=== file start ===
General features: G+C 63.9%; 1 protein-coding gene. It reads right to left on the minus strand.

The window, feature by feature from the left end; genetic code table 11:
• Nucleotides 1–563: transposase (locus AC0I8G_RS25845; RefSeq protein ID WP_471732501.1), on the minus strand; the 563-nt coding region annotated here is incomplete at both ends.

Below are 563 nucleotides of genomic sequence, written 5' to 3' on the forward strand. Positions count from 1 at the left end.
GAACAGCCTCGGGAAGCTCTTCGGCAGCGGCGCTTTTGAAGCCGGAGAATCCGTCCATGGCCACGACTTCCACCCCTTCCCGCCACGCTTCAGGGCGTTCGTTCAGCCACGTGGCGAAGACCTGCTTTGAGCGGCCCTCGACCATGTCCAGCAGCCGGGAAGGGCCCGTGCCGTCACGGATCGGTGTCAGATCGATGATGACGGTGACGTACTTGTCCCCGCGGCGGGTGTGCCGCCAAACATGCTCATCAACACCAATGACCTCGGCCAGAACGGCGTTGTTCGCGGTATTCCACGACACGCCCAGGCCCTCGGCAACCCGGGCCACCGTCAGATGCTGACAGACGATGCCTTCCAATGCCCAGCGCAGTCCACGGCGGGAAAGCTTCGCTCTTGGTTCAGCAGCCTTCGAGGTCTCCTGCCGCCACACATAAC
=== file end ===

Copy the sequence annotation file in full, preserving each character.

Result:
General features: G+C 63.9%; 1 protein-coding gene. It reads right to left on the minus strand.

The window, feature by feature from the left end; genetic code table 11:
• Nucleotides 1–563: transposase (locus AC0I8G_RS25845; RefSeq protein ID WP_471732501.1), on the minus strand; the 563-nt coding region annotated here is incomplete at both ends.

Below are 563 nucleotides of genomic sequence, written 5' to 3' on the forward strand. Positions count from 1 at the left end.
GAACAGCCTCGGGAAGCTCTTCGGCAGCGGCGCTTTTGAAGCCGGAGAATCCGTCCATGGCCACGACTTCCACCCCTTCCCGCCACGCTTCAGGGCGTTCGTTCAGCCACGTGGCGAAGACCTGCTTTGAGCGGCCCTCGACCATGTCCAGCAGCCGGGAAGGGCCCGTGCCGTCACGGATCGGTGTCAGATCGATGATGACGGTGACGTACTTGTCCCCGCGGCGGGTGTGCCGCCAAACATGCTCATCAACACCAATGACCTCGGCCAGAACGGCGTTGTTCGCGGTATTCCACGACACGCCCAGGCCCTCGGCAACCCGGGCCACCGTCAGATGCTGACAGACGATGCCTTCCAATGCCCAGCGCAGTCCACGGCGGGAAAGCTTCGCTCTTGGTTCAGCAGCCTTCGAGGTCTCCTGCCGCCACACATAAC